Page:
EDITOR'S NOTE: Multimedia journalist Susan Carpenter breaks down what transportation will be available during the Super Bowl. Click the arrow above to watch the video.
Traffic is almost always an issue in Los Angeles, but with more than 70,000 fans expected at this Sunday’s Super Bowl, congestion in and around SoFi Stadium is likely to be off the charts. If you are one of the lucky ones who will get to see the LA Rams take on the Cincinnati Bengals in person, godspeed.
Getting there without getting stuck in traffic, and finding a place to park that won’t leave you walking for miles, could be tricky.
Following are your best options:
Whenever there’s a big event in LA, transportation officials always recommend using public transit. For the Super Bowl, several transportation agencies are offering more frequent service.
Metro does not have a train that goes directly to SoFi, but it will be operating a fleet of 18 shuttle buses. Those buses will run every five to eight minutes so travelers can step off the Metro C Line (Green) at Hawthorne/Lennox station and onto a shuttle. The shuttle buses are free, but riders will need to pay the fare if they take the train or a bus. Shuttle service starts at 10:45 a.m. and will run for 1-1/2 hours after the game.
Metro is also increasing its bus service on the lines that travel by the stadium. The 115 (which runs along Manchester Boulevard) will run every 20 minutes during the day. The 117 (along Century Boulevard) and the 212 (along LaBrea) will run every 30 minutes.
The City of Gardena runs the Line 7X shuttle bus between the Harbor Gateway Transit Center in Gardena and SoFi Stadium in Inglewood. This Sunday, Line 7X will run every 15 minutes from 9:30 a.m. to 10:15 p.m., which is when the last bus departs from SoFi. The shuttle costs $4.
City of Inglewood
SoFi Stadium’s home city will be operating its Purple Shuttle directly to the stadium from various spots in the city, including the Civic Center, Public Library, Locust Street Garage and Senior Center Garage, as well as the Playa District in Los Angeles and the Flyte Garage in El Segundo.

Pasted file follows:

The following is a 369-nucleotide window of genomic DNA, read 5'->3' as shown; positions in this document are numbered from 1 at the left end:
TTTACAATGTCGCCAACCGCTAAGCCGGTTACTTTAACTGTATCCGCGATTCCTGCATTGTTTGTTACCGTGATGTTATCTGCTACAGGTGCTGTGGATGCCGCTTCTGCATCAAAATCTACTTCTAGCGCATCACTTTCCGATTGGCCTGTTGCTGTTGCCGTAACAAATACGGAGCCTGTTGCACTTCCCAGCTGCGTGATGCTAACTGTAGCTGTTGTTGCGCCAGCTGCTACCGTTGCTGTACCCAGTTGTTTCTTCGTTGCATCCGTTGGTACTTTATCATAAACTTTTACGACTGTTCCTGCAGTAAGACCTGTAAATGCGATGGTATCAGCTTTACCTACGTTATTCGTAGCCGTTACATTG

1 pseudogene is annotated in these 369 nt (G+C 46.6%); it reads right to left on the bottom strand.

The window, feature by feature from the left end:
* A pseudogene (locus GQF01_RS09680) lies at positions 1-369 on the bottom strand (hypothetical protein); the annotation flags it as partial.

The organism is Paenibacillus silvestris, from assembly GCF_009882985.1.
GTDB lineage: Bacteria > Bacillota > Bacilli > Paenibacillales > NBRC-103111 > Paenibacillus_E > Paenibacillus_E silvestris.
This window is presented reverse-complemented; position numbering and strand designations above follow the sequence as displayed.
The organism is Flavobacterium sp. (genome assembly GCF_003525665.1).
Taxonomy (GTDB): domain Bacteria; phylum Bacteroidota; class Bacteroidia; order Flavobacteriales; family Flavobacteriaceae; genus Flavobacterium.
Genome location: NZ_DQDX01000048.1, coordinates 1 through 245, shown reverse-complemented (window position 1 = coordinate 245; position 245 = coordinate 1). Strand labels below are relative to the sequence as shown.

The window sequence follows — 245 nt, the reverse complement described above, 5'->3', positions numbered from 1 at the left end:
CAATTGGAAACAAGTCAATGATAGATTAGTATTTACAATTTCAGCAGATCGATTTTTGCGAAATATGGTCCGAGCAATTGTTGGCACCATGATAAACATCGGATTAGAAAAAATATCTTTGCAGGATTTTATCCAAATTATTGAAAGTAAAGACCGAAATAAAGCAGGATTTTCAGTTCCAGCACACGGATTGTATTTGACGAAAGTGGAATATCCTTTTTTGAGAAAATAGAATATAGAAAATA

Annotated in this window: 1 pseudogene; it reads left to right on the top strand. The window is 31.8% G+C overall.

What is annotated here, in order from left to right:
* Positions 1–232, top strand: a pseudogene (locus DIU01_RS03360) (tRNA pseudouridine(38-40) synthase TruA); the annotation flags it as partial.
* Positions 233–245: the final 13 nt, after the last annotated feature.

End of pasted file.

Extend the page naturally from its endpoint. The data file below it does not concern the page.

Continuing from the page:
Parking for Inglewood locations is $60 and for the Playa District and Flyte Garage locations it is $55. Shuttle passes are $10. City of Inglewood parking opens at 11 a.m.; shuttle service begins at 11:15 a.m. Fan parking ends at 11 p.m.; vehicles that have not been moved by then may be towed or subject to additional parking fees.
The stadium is running a Blue Shuttle from Lot J at SoFi next to Super Bowl Entry South 2. The Blue shuttle runs two loops. Loop 1 runs from the parking lot at 5455 W. 111th Street, and Loop 2 services two parking lots: the Airport Spectrum Parking Garage at 5757 Century Blvd. and the Hilton Los Angeles Airport Parking Garage. The shuttle pass costs $10. Parking costs $40 for a standard size automobile, and $60 for a limousine or van.
Parking at SoFi Stadium is very limited and also very expensive. Onsite parking starts at $120 for a car, $240 for a limo and $300 for a minibus. The stadium is also offering off-site parking in conjunction with its Blue Shuttle; parking spots cost $40 per car and $60 per limo. Larger vehicles can not be accommodated.
The LA County Metropolitan Transportation Authority has several parking lots available for Super Bowl fans, including 980 spots at the Harbor Gateway Transit Center in Gardena for $5, 355 spots at its Hawthorne station for $40, 300 spots at Crenshaw Station for $5 and 1,500 spaces at its Norwalk station for free.
Rides in and out of SoFi will include a $25 surcharge for pickups after the game due to increased traffic. Uber expects demand to be as much as 400% above normal. The company also says the entire surcharge amount will go to drivers.
Usually, Uber has one rideshare pickup area at SoFi, but it’s adding a second pickup zone on the south side of the stadium at Home Depot for the Super Bowl. It is also providing Wi-Fi service at its northern loading zone along Kareem Court.
Uber says it’s “configuring technology” for the Super Bowl that will direct riders to the closest pickup point depending on which side of the stadium they exit. It’s also adding in-app wayfinding to help riders and drivers find each other in the loading zones